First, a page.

Queen's Gazette | Queen's University

Queen's University Queen's University
    Search Type

    Search form

    Orientation talk addresses issue of sexual assault

    After participating in an energetic welcome rally on Sunday evening, thousands of first-year Queen’s students returned to the Athletics & Recreation Centre on Monday to hear educator and activist Rachel Griffin share her personal experiences as a survivor of sexual assault. The mood in the massive gymnasium was much more subdued as students listened respectfully.

    As Dr. Griffin’s talk drew to a close, though, the students rose to their feet – much like they did the night before – and showed their appreciation for the message delivered by the guest speaker.

    [Rachel Griffin]
    Rachel Griffin (right) speaks with Claire Gummo (left), assistant director of the Sexual Health Resource Centre (SHRC), Ann Tierney, Vice-Provost and Dean of Student Affairs, and Rector Mike Young following her presentation to first-year students. 

    “You can choose, individually and collectively, to create a climate on campus where all survivors of sexual assault can come forward and say, ‘I am hurt, and I need help,’” Dr. Griffin said. “I am a survivor of rape but I am asking you to always remember that I am a person, and survivors like me deserve to be treated like people. We deserve to be treated like people worthy of compassion and care and respect, no exceptions.”

    That message resonated with first-year student Summer Shaikh.

    “I think it’s always important to remember that people might not be super willing to share if they are having problems, but you should always be aware that they might need the help regardless and be open to that and be accepting,” she said following the talk.

    “I was really proud of how attentive and respectful our students were,” says Ann Tierney, Vice-Provost and Dean of Student Affairs, who seeded the idea to bring Dr. Griffin to Queen’s.

    Dr. Griffin, an associate professor at Southern Illinois University, was raped in high school by a male student. She kept the assault secret for years, she says, suffering psychological pain and feelings of worthlessness, and engaging in self-destructive behaviour.

    Seven years after the assault, she built up the courage to share her experience with a peer support advocate at the university she was attending as an undergraduate student. Dr. Griffin says the peer advocate responded by saying she believed her and that what her attacker did was wrong and it was not her fault. That response changed Dr. Griffin’s life.

    “The woman who put my needs above all else, who said ‘I believe you,’ saved me. I honestly can tell you I don’t think I would be alive today if the first person I told, after I finally built up the courage to ask for help, hadn’t said ‘I believe you.’”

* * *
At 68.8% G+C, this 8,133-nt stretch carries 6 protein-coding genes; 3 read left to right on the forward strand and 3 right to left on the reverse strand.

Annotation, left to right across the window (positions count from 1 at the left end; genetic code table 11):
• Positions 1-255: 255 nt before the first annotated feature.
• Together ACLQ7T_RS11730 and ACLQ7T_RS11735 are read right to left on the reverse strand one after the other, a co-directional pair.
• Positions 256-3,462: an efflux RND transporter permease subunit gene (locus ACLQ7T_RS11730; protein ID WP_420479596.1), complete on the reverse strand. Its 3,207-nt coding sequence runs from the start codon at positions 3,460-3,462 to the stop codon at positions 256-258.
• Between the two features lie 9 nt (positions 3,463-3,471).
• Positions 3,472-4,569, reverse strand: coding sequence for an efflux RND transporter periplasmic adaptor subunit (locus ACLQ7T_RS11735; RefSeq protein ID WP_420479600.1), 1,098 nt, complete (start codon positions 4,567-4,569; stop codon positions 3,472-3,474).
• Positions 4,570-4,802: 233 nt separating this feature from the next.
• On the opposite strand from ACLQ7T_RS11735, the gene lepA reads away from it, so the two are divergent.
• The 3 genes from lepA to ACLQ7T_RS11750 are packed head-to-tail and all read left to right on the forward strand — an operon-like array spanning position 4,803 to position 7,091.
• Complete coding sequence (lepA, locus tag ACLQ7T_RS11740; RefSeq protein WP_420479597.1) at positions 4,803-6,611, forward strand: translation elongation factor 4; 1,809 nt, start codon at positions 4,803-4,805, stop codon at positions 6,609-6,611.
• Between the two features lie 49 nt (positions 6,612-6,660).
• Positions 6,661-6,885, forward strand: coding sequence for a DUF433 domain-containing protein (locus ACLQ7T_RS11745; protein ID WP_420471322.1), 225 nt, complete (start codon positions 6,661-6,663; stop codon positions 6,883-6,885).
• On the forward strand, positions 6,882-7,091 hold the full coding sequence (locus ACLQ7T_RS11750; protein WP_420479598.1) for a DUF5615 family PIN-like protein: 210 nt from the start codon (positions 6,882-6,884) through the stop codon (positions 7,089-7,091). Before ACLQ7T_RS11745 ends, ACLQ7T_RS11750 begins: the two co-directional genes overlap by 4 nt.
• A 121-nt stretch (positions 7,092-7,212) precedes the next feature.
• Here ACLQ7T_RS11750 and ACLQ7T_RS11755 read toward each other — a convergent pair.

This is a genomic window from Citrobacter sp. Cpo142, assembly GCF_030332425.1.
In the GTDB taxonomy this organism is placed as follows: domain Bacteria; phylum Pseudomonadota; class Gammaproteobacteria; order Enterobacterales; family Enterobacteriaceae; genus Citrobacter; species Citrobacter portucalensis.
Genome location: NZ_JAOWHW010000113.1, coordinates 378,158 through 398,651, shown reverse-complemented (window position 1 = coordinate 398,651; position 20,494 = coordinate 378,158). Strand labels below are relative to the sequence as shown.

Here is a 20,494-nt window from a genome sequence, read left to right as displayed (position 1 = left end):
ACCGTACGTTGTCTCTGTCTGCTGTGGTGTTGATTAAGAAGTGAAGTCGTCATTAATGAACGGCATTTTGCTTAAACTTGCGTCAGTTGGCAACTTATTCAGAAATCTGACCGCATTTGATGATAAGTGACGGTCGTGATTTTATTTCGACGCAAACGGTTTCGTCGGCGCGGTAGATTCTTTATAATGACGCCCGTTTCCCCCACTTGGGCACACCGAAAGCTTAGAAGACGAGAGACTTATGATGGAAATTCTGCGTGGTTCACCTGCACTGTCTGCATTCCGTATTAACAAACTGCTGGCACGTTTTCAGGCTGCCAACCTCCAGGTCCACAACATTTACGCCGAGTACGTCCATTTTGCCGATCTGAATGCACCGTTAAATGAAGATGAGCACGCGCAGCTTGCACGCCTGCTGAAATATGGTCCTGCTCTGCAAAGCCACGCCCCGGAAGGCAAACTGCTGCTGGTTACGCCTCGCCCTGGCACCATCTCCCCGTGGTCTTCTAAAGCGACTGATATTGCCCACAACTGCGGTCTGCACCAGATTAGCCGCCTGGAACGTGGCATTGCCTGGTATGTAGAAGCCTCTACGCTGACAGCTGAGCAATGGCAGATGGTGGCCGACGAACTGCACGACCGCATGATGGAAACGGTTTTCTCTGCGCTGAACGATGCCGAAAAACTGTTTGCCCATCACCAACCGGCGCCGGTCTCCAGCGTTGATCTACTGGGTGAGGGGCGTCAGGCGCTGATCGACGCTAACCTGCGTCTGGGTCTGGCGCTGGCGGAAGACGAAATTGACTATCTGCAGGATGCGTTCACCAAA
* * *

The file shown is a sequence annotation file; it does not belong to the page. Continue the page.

Claire Gummo, Artsci’17, said Dr. Griffin was an incredible speaker who connected with students. Ms. Gummo, a member of the Sexual Assault Prevention and Response (SAPR) Working Group, said that inviting Dr. Griffin to speak to all first-year students demonstrates the university’s commitment to survivors and its commitment to a zero-tolerance policy toward sexual violence.

    Ms. Gummo, who is also the assistant director of the Sexual Health Resource Centre (SHRC) on campus, said she was pleased to hear Dr. Griffin’s strong message about the importance of “enthusiastic consent” between sexual partners.
    You can choose, individually and collectively, to create a climate on campus where all survivors of sexual assault can come forward and say, ‘I am hurt, and I need help.'
    — Dr. Rachel Griffin, educator and activist

    She hopes students and the university build on the momentum initiated by Dr. Griffin’s talk.

    “It’s great that we had Dr. Griffin here today, but this can’t be the last thing. This needs to continue on, and the students and administration need to make a commitment to survivors that will last throughout the year not just during orientation week.”

    The orientation keynote address is part of the broader awareness-raising and prevention education initiatives being undertaken by Queen’s. In the spring of 2015, the SAPR Working Group released a report with several recommendations to enhance sexual violence prevention, support and response. An implementation team, chaired by Alan Harrison, Provost and Vice-Principal Academic, has been tasked with reviewing and prioritizing the recommendations.

    “Dr. Griffin is extremely knowledgeable about the subject of gendered and sexual violence,” says Arig al Shaibah, Assistant Dean of Student Affairs who also chairs the SAPR Working Group. “More importantly, her story-telling approach really resonated with the students.”

    Visit the Student Affairs website for more information about the services and resources on campus and in the community to support survivors of sexual assault.